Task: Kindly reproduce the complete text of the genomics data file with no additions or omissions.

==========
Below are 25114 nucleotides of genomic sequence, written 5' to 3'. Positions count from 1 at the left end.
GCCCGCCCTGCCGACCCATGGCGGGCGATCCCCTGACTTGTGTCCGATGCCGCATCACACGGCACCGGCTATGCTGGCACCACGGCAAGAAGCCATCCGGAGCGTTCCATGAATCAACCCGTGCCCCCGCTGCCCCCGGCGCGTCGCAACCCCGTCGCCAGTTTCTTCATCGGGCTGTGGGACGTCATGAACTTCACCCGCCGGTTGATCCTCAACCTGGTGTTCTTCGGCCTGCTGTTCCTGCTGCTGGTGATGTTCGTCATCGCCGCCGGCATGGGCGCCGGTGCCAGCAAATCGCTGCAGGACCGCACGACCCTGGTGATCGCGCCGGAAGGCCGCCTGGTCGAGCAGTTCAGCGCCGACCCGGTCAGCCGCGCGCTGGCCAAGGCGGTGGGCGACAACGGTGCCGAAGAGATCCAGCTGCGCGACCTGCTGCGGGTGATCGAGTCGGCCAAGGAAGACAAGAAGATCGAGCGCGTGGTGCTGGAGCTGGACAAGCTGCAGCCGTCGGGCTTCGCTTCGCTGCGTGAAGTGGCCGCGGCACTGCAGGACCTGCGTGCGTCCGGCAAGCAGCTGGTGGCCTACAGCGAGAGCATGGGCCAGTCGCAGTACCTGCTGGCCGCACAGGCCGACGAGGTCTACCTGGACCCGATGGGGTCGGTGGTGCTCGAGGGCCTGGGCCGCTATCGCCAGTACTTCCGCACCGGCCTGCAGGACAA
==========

Below are 25114 nucleotides of genomic sequence, written 5' to 3'. Positions count from 1 at the left end.
GCCCGCCCTGCCGACCCATGGCGGGCGATCCCCTGACTTGTGTCCGATGCCGCATCACACGGCACCGGCTATGCTGGCACCACGGCAAGAAGCCATCCGGAGCGTTCCATGAATCAACCCGTGCCCCCGCTGCCCCCGGCGCGTCGCAACCCCGTCGCCAGTTTCTTCATCGGGCTGTGGGACGTCATGAACTTCACCCGCCGGTTGATCCTCAACCTGGTGTTCTTCGGCCTGCTGTTCCTGCTGCTGGTGATGTTCGTCATCGCCGCCGGCATGGGCGCCGGTGCCAGCAAATCGCTGCAGGACCGCACGACCCTGGTGATCGCGCCGGAAGGCCGCCTGGTCGAGCAGTTCAGCGCCGACCCGGTCAGCCGCGCGCTGGCCAAGGCGGTGGGCGACAACGGTGCCGAAGAGATCCAGCTGCGCGACCTGCTGCGGGTGATCGAGTCGGCCAAGGAAGACAAGAAGATCGAGCGCGTGGTGCTGGAGCTGGACAAGCTGCAGCCGTCGGGCTTCGCTTCGCTGCGTGAAGTGGCCGCGGCACTGCAGGACCTGCGTGCGTCCGGCAAGCAGCTGGTGGCCTACAGCGAGAGCATGGGCCAGTCGCAGTACCTGCTGGCCGCACAGGCCGACGAGGTCTACCTGGACCCGATGGGGTCGGTGGTGCTCGAGGGCCTGGGCCGCTATCGCCAGTACTTCCGCACCGGCCTGCAGGACAA